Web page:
I am digressing. Okay going back. A fellow trailrunner, Arwin Sta. Clara and his wife, Joy joined me (or is it the other way around) for a double climb a week before Mt. Ugo. His wife joined us on the last climb. Nothing crazy fast or what. Just a chill climb and one of the best parts was a brunch at Abe's Farm. Delish!

So, after doing the climbing and running, I knew I was ready for the trail marathon. 

On the way to the Finish line, I passed several runners. Enjoying the downhill until I bonked. I was so hungry and did not realize how far the next aid station was. I appreciate the male runner from Cebu (I think and my apology I forgot your name) who gave me water and Cloud 9 choco bar. Thank you so much! 

Other than that episode, overall, I was happy with how the race turned out. 

Thank you to Jonel Mendoza and Robert Watson for allowing me to join. Of course, the race crew at every aid station and along the trail. It was so nice to be back!


Well, I could tell you now that this event felt like an ultra race on 2 wheels! 

No sleep for more than 19 hours before crossing the Finish line. Worse part was the incessant rain for roughly 400kms stretch up North in the middle of the night! We were all soaking wet.

Just like in all my ultra races before, I always tell myself that to control things that you can and not things you cannot like the weather. There is no point bitching about it. So for this long ride, all I did was gear up to protect myself from the rain. That's all I could do. 

But really, it was hard riding in the rain especially in those areas where I had to manage steep slippery downhills in pitch dark! Unlike a headlamp resting on your head where you can pivot to see what is up ahead, you cannot do it with a big bike. The beam of the headlight is limited to a straight line and so when one is managing a curve, you cannot see what is on the other side. It could get tricky and dangerous. In fact, there were several eroded sections. All I could do was ride slow and sure. One mistake could be fatal was all I kept telling myself. There was one incident where 2 riders were severely injured on a head-on collision because of a drunk driver, who from all indications, did it purposely. Damn. That guy should be punished severely. I wish I could find the video, which Epoy Poblete sent a link here. Thank you! I am just glad the 2 riders have recovered or are recovering.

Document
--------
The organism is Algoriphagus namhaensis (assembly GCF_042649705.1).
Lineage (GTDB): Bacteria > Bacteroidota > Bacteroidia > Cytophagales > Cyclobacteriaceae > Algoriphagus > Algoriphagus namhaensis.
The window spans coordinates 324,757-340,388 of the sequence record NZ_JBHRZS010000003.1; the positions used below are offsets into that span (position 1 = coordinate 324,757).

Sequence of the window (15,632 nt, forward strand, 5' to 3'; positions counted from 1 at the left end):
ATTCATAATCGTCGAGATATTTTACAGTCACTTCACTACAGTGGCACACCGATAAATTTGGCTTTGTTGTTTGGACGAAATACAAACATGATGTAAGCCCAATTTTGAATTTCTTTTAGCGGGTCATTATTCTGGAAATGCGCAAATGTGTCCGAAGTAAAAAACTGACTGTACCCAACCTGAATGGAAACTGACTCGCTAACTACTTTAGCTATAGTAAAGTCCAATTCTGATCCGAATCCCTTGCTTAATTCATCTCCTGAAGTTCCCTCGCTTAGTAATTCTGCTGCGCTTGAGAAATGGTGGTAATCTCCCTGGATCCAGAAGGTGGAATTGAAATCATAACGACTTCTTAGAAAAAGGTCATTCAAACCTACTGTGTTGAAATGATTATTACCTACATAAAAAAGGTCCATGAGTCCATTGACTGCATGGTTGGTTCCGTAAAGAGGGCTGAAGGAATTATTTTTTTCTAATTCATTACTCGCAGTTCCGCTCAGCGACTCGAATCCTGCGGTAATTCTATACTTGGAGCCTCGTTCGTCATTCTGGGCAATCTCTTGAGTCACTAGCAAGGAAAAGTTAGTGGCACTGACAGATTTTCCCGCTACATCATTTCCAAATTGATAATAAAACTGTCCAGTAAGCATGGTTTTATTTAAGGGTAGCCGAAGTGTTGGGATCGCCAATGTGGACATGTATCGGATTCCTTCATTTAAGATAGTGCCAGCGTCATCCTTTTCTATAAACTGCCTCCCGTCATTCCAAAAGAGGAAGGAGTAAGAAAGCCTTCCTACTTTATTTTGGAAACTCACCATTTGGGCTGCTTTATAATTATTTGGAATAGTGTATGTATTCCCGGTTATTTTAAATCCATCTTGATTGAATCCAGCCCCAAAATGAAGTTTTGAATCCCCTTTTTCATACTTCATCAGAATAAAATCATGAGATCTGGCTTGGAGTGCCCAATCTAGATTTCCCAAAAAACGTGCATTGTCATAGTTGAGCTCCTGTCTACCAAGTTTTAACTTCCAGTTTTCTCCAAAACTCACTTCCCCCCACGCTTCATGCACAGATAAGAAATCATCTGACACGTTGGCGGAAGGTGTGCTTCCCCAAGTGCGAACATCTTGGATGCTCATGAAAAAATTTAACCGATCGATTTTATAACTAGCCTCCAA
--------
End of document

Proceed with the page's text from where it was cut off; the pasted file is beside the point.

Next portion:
Thankful, however, that I finished the ride safe and sound but absolutely wrecked. I cannot imagine doing this event with a pillion but I did see some. So, kudos.

So that is one off the bucket list. Will I do it again? I don't know. Let's see.

(Simply exhausted)

(What a dirty bike! Ugh)

(It took me more than a week to clean James. I didn't want to get near him and am sure James felt the same way too!)


Jon (resting this week after the 32km race yesterday and realizing this blog has become his running, among others, diary)


Somebody told me of this 32k race in Clark and I immediately said why not. It is my neck of the wood anyway.

So, I bugged Don again to ask for free race kit. Thank you Don and the organizer of CCM!

Frankly, I was just happy to be running. Just give me a race bib and I don't care about the loot. Really. Ask some of the race organizers around. That is all I ask - a race bib just so I can run. And the same courtesy I extend to my fellow race organizers if they want to join my races. Besides, I don't want to bandit any race.



30 January 2023

Mt. Ugo Race & Boss Ironman


Alright, the FIRE in me is back!!! 👍 

After the CMU race of 21k, I felt good although my quads were shot 2 days after. I was not surprised they were. I did not do any trail run prior to the race! I laughed at myself every time I descended a stair mumbling something like, "Shit, my quads hurt! Idiot, what do you expect?! You have not done any trail run prior to the race, you dumbass!" Then after a week, I was looking for another race to feel the pain again. LOL 😁

So, I have decided to join this year's Mt. Ugo Marathon by my good friend and race director, Jonel Mendoza. This is the first trail race (I think) in a series of races culminating to Hardcore Hundred miles or H1 for short. Yes, 160kms! Arguably, the hardest 100-mile race on this side of the planet. 

I have done H1 in 3 consecutive rows. In 2013, I finished 2nd and after my 3rd finish, I was inducted in the Hall of Fame and never went back. Why? It is a sufferfest! :) Believe me. I found my race report here during my first finish. It was nice to relive the memories. 

Let us see what happens next. For sure, I'll be back in May for H1 but not as a runner. As pacer for a good friend. In a way, it is my own unique way of paying it forward. I do remember that a few years ago, another good friend of mine took on the challenge to run H1. I was supposed to pace but he quit mid-race. I was pissed off because I was planning to use that pacing duties as training run. Oh well, no use bitching about it, is it? So, we drank instead to drown his sorrow and to forget about the whole damn thing! Also, he never went back. Just like my 1st run, his race was also made difficult with rain at the start of the race. Nasty 💥